For a while now, gamers have seen a shift in focus towards online and multiplayer gaming.

Back in "ye old days" (otherwise known as the nineties), most games focused on singleplayer. Multiplayer either wasn't on the cards or was tacked on, and very few games placed any emphasis on it.

Today, however, things are very different. Today we have games that are multiplayer only (Counter-Strike, World of Warcraft, Shadowrun, Warhawk, just to name a few).

So a question a lot of people are wondering is - how important is multiplayer in order to make a good, complete, and (from a developer's point of view) successful game?

Firstly, I think it is best to explore all the different types of options we have with games in regards to how we can play, both alone and with others. I won't be specific in genre here, but it goes without saying that some genres fit multiplayer better than others, although this can't be used as an excuse to omit them. After all, that is what innovative design is about - coming up with new ways to do things and expand the genres. A good example of which was the inclusion of co-op in Resident Evil 5 for the Survival Horror genre.


The first type of gaming experience we have is the singleplayer concept. Even this has changed over the last few years, as it wasn't that long ago that a good singleplayer game had to last around twenty hours at minimum, and anything less was considered too short. Whilst reviewing The Bourne Conspiracy I came to the conclusion that there is a new type of singleplayer game in the market, which can ably be described as "The One Day Wonder". These are singleplayer-only games that take six to ten hours to complete. This would be fine, except the publishers are still charging us full price for the experience.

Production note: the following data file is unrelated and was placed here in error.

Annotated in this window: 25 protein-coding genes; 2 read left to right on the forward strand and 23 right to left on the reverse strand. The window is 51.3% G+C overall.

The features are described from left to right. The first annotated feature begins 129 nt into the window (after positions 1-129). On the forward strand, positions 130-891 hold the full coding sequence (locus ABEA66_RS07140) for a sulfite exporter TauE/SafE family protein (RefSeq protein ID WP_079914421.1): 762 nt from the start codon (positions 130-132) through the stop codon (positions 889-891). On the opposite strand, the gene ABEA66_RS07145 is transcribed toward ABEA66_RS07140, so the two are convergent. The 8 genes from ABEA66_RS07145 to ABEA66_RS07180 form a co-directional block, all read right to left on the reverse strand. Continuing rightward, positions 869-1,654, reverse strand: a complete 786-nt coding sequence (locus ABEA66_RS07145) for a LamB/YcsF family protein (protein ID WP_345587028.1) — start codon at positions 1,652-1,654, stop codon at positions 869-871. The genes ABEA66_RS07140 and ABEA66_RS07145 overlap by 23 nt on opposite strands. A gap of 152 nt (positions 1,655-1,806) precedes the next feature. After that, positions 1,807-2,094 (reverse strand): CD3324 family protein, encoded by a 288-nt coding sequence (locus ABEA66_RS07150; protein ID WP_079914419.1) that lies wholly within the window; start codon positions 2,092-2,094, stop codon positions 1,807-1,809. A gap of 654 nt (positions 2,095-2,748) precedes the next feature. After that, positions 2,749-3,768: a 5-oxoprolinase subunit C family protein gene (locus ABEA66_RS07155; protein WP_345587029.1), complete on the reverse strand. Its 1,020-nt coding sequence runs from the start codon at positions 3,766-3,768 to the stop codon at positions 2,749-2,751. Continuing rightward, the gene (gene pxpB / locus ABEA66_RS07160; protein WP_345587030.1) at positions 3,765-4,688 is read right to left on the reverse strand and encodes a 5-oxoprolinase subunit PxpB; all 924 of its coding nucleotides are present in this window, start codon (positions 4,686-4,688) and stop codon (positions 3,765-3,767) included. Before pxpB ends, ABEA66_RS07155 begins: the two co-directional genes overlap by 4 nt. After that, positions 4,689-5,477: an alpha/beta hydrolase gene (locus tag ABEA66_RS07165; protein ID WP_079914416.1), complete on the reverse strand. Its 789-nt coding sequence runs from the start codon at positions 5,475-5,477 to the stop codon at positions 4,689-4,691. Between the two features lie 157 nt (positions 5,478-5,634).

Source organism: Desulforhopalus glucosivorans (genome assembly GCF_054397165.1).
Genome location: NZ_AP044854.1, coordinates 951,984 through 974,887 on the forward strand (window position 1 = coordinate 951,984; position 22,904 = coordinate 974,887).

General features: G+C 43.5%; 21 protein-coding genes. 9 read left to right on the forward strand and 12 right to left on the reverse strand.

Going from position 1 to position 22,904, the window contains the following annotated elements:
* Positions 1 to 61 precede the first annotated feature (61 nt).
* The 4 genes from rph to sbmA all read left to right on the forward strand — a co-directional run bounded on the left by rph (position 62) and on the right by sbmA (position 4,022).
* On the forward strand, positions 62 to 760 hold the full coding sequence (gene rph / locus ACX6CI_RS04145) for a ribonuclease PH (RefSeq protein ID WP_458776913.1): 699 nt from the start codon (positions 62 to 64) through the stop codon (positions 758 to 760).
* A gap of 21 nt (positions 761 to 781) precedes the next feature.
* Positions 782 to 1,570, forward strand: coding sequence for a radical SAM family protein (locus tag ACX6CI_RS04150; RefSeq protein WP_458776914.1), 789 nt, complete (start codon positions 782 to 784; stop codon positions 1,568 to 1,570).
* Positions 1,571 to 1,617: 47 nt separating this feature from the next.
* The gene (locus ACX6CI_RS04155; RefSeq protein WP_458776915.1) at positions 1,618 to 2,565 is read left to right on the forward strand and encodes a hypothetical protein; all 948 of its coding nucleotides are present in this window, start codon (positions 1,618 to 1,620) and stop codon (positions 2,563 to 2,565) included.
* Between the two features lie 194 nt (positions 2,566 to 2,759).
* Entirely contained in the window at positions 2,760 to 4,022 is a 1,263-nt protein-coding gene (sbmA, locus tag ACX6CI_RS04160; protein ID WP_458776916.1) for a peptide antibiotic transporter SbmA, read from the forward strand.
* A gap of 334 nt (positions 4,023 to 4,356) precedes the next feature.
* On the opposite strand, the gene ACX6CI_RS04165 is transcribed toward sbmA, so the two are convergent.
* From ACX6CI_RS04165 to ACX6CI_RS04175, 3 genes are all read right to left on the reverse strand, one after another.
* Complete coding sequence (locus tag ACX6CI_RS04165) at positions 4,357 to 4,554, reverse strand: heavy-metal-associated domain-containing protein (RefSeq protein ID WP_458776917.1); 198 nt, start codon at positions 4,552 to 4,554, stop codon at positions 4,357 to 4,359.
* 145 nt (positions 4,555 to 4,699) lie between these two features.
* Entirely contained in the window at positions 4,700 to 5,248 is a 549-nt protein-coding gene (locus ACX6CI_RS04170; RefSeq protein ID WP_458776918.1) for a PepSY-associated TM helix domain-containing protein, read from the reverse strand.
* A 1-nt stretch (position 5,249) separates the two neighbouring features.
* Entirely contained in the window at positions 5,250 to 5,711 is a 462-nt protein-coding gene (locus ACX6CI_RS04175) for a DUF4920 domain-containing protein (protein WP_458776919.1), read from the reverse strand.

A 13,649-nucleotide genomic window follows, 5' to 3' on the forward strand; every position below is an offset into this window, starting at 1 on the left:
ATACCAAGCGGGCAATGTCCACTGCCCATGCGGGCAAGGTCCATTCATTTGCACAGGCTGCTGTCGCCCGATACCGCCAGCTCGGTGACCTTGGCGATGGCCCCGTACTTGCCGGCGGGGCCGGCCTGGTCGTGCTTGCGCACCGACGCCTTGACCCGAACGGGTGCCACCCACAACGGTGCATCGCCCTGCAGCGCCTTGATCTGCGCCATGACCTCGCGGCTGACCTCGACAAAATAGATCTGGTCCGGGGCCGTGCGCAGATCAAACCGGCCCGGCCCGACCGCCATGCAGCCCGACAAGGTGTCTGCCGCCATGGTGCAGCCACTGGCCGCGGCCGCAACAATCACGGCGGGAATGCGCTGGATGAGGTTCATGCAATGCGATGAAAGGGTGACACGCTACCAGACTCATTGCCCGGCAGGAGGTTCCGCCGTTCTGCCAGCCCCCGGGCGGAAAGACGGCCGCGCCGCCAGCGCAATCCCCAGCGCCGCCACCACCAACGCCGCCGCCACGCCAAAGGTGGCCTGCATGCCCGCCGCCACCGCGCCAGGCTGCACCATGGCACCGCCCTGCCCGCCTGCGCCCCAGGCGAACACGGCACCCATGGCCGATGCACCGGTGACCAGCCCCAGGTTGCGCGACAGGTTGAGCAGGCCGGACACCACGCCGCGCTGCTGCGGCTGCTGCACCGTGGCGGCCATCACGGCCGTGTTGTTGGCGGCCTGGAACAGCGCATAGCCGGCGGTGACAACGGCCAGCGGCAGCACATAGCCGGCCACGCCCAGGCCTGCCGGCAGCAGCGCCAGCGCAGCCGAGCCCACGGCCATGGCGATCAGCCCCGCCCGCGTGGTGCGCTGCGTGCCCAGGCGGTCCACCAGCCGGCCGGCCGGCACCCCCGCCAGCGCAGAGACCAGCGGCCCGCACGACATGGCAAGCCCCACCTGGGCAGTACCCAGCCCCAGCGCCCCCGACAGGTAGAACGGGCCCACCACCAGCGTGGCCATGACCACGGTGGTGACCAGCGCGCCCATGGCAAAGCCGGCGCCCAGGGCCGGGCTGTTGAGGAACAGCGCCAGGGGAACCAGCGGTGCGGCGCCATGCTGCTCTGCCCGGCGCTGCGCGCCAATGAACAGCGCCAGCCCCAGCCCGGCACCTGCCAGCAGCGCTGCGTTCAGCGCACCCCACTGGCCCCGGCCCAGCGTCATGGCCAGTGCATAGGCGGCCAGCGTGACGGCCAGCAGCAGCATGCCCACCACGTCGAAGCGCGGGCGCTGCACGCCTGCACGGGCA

The problem here is that story-driven games offer very little in the way of replay value (even the fun ones). You may play through once, twice or even three times but still, for a full price game I personally expect more. I'm not saying these games should be made longer, because sometimes that short amount of time is the perfect time to really capture the experience without making it old - for example, Assassin's Creed could have benefited from being a bit shorter, making the experience more compact and less repetitive. My opinion on this matter is that the pricing model should be changed.

An old argument for setting the price of a game was to compare it to seeing a movie. You pay $15 for a movie that will last roughly two hours, or you pay a bit more for a game that can last you up to 20-40 hours. This was a great bargain and made some sense.

But it no longer applies with these types of games. By that same comparison, a ten-hour game should cost $75; instead, we are paying $120 for most games regardless of their length. I understand development costs are getting higher and higher, and I appreciate the publisher's position, but I look at things as a consumer. And as a consumer I'm being ripped off. I'm paying more money and getting a shorter experience than most games five years ago.

What Insomniac has done with Ratchet & Clank Future: Quest for Booty is fantastic - they know it's a shorter game, so they've charged a lower price, but you still get the same great experience you've come to expect from a Ratchet & Clank game. It's win-win!